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Featured blog post

Steph Niaupari is the Founder of Plantita Power, a DC-based collective led by and for Queer, Trans, Black, Indigenous, People of Color (QTBIPOC). Plantita Power fosters community connections where QTBIPOC can nurture their own personal sustenance, relationship to food, and reclaim food sovereignty.

Previous Blog Posts

Green Space for Teens: Thrive DC’s Vision for Local Underserved Youth 

Working with the National Park Service, Friends of Anacostia Park (FoAP) turns the challenge of revitalization into an opportunity for community uplift. We connect residents with meaningful, green employment and activate Anacostia Park as a vibrant convening point for all visitors. In this blog, FoAP highlights the history of the park and Thrive DC, an after-school program providing local teens the opportunity to connect with nature and build community.
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The Need for Nuance and Systemic Change in Plant-Based Diet Culture

Green 2.0’s Fall Fellow Michelle Gin dissects White-dominated plant-based diet culture and proposes flexitarianism as a more nuanced diet alternative and ideological framework to affect change at both an individual and systemic level.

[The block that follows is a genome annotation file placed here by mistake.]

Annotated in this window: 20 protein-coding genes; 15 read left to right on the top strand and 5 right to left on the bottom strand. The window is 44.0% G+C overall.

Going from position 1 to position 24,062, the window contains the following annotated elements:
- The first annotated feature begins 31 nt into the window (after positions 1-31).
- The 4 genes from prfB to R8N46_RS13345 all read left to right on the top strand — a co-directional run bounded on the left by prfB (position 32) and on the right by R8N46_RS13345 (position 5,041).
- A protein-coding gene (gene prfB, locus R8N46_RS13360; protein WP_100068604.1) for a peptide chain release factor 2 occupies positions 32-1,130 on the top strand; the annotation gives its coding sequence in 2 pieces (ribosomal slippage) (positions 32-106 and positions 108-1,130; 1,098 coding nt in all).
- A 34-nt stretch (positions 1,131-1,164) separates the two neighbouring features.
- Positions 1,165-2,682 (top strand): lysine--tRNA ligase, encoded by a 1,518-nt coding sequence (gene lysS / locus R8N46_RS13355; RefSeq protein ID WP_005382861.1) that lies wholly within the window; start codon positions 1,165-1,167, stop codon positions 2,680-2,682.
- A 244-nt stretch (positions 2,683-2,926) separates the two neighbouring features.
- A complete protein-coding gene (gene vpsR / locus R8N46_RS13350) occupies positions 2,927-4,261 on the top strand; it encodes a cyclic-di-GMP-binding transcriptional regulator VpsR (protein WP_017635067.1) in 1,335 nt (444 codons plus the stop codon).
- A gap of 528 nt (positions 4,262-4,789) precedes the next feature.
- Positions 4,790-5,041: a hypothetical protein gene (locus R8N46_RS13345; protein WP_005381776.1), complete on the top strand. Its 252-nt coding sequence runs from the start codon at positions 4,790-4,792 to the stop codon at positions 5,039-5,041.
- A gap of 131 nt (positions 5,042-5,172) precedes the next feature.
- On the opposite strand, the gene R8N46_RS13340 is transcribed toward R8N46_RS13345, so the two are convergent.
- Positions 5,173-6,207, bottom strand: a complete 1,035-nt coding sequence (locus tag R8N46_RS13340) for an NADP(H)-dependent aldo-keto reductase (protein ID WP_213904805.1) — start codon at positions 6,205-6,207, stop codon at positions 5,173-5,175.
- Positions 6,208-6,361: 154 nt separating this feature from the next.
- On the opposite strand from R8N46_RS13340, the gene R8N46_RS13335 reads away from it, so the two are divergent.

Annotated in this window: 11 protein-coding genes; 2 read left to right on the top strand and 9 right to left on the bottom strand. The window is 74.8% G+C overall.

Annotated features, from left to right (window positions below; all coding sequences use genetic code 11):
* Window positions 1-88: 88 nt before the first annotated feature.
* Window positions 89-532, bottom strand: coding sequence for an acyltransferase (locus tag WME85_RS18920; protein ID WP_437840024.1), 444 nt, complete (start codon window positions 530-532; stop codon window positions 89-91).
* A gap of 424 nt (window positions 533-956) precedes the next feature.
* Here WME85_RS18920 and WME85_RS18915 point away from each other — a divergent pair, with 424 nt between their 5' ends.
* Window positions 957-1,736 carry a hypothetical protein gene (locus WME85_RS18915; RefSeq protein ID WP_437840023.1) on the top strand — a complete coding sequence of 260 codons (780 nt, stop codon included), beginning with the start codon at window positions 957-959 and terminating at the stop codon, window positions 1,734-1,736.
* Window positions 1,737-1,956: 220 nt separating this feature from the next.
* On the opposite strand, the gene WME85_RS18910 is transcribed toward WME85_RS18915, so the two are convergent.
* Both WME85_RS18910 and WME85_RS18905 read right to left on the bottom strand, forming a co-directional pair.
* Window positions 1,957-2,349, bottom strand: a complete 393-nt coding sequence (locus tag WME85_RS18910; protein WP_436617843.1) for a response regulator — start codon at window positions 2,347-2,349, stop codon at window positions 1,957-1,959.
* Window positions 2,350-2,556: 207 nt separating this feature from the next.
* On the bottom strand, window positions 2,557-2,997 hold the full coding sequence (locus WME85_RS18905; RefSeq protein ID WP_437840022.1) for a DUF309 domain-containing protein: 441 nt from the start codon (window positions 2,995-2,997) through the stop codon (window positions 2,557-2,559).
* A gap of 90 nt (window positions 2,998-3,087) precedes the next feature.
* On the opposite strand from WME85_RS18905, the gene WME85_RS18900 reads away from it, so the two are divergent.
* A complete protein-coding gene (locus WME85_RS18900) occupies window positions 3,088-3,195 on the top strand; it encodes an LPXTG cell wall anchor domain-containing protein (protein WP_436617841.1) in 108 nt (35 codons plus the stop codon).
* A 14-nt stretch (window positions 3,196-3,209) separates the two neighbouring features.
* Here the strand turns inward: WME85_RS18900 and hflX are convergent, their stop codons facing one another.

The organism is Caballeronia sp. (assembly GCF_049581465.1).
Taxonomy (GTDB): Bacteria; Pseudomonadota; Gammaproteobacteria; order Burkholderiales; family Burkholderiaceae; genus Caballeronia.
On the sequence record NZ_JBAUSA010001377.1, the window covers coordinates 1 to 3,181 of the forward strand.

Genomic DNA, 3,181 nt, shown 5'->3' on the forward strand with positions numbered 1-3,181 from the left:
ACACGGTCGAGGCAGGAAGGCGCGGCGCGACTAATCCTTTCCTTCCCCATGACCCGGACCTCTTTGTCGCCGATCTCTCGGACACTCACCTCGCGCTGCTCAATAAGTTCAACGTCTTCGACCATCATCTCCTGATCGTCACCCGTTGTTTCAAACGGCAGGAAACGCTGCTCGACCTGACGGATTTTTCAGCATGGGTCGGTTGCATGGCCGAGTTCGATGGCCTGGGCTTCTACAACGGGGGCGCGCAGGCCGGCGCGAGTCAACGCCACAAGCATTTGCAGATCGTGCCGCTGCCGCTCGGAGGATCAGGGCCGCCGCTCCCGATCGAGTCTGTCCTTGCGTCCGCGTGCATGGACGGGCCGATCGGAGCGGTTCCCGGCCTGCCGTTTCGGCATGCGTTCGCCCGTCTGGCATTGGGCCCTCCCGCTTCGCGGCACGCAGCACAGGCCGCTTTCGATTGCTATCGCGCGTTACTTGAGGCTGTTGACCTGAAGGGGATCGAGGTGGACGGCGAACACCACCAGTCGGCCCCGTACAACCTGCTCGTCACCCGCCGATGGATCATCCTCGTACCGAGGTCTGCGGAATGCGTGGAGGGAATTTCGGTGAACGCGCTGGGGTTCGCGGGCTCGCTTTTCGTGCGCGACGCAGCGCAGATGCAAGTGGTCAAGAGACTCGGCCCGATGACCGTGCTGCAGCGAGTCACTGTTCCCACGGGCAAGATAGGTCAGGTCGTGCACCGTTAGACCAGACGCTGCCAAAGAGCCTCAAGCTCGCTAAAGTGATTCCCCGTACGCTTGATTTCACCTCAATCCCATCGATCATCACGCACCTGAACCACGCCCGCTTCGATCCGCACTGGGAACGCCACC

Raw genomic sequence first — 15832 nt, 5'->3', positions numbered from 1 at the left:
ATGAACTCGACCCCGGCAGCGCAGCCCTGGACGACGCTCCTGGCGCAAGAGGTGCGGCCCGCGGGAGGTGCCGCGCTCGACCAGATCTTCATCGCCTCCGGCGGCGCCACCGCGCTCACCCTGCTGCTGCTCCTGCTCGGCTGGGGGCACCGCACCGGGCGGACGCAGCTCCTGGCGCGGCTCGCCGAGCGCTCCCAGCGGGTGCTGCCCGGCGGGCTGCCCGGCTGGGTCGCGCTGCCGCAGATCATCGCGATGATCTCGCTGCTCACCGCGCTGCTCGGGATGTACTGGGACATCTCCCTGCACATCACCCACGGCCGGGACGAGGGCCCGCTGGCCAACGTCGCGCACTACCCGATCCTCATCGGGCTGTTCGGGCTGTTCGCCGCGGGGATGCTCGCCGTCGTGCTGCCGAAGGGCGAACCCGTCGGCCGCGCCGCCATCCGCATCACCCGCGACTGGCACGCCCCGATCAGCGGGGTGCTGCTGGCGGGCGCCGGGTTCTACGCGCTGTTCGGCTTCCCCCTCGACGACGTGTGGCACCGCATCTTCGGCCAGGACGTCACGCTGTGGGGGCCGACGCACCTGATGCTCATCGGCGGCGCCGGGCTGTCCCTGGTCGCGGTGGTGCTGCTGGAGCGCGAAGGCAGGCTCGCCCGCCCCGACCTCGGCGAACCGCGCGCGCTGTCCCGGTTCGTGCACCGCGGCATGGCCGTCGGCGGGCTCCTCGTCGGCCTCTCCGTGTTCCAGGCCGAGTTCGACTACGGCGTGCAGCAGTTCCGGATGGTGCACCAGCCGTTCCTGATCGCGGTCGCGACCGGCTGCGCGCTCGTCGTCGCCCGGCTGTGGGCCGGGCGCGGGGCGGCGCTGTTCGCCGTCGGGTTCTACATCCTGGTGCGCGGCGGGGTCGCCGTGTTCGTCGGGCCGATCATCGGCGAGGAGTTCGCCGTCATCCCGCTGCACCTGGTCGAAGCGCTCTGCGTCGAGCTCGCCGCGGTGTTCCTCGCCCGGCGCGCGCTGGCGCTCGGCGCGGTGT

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In Canada, Indigenous Leaders Take Mantle of Longtime Boreal Forest Stewardship Effort

Tom Dillon is a senior vice president at The Pew Charitable Trusts, leading the organization’s work on conservation and environment initiatives in the United States and around the world. Valérie Courtois is the executive director for the Indigenous Leadership Initiative, which supports Indigenous Nations in honouring the responsibility to care for lands and waters. She is a member of the Innu community of Mashteuiatsch, located on the shore of Peikuakami, or Lac-St-Jean and lives in Happy Valley-Goose Bay, Labrador.
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Beyond 30×30: What the future of conservation should look like

Kat So is a campaign manager in the Energy & Environment Department at the Center for American Progress, a multi-issue policy think tank based in Washington DC. She is also the project coordinator for the Ocean Justice Forum. In this blog she discusses how we should measure conservation success and implement equitable 30x30 policies.
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Going Beyond Making a Difference

Mujeres de la Tierra is an environmental equity nonprofit founded with the guiding principles of respect, advocacy, self-determination, bravery, and creativity. Mujeres inspires the healing of La Madre Tierra by working to build grassroots community leadership and capacity among historically unrecognized communities, especially among those who are low-income, immigrant, and/or communities of color.
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